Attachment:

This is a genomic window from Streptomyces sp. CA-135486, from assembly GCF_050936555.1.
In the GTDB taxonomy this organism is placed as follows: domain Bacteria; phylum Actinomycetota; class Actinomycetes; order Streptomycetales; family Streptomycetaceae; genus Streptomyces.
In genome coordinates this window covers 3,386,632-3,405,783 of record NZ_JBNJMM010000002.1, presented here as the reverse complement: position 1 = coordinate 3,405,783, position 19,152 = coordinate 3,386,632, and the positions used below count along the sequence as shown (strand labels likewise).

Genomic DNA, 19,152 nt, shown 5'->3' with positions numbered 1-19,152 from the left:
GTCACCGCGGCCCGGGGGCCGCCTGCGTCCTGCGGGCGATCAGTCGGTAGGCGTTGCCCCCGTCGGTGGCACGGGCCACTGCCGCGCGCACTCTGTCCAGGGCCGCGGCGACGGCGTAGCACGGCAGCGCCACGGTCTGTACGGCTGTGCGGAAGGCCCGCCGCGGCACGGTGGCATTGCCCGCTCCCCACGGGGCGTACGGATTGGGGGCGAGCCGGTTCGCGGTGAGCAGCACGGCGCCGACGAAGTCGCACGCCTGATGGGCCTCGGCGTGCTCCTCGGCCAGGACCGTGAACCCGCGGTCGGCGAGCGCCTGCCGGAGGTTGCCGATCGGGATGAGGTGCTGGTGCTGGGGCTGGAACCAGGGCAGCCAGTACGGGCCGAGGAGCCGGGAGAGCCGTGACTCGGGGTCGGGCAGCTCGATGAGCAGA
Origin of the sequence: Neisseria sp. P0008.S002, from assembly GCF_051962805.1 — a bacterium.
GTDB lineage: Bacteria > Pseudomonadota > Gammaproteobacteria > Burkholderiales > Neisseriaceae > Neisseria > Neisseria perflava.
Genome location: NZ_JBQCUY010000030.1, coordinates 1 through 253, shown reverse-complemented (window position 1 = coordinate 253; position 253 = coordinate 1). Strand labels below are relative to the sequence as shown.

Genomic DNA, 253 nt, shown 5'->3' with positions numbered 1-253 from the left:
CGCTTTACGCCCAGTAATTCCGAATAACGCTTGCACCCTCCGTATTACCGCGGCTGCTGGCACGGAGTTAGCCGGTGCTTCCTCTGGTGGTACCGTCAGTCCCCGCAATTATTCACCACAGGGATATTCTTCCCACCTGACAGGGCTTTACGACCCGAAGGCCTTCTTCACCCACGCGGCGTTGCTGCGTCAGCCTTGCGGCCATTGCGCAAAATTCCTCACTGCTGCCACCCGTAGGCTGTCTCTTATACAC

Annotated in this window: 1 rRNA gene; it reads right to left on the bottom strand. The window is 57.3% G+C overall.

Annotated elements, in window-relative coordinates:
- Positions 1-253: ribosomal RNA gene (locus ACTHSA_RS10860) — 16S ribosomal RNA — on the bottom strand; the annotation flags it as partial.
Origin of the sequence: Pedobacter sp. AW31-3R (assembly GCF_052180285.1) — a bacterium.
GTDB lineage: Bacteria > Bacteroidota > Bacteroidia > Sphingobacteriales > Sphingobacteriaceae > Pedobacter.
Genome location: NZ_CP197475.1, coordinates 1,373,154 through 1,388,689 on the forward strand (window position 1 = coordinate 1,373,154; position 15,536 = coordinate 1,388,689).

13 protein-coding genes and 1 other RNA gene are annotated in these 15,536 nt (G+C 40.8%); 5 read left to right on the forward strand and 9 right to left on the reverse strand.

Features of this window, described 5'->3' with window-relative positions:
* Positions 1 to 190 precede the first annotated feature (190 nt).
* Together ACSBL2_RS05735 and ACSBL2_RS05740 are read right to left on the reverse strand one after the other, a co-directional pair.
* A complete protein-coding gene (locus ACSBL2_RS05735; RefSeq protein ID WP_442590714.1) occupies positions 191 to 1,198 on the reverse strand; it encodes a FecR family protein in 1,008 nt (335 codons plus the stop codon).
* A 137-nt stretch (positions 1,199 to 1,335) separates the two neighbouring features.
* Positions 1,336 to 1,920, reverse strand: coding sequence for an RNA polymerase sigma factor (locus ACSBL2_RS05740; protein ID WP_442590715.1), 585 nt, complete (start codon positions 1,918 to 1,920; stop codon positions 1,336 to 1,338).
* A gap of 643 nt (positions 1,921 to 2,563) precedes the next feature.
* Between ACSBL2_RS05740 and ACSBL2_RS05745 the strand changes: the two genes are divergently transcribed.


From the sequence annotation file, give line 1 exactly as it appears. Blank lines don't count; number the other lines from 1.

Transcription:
This is a genomic window from Streptomyces sp. CA-135486, from assembly GCF_050936555.1.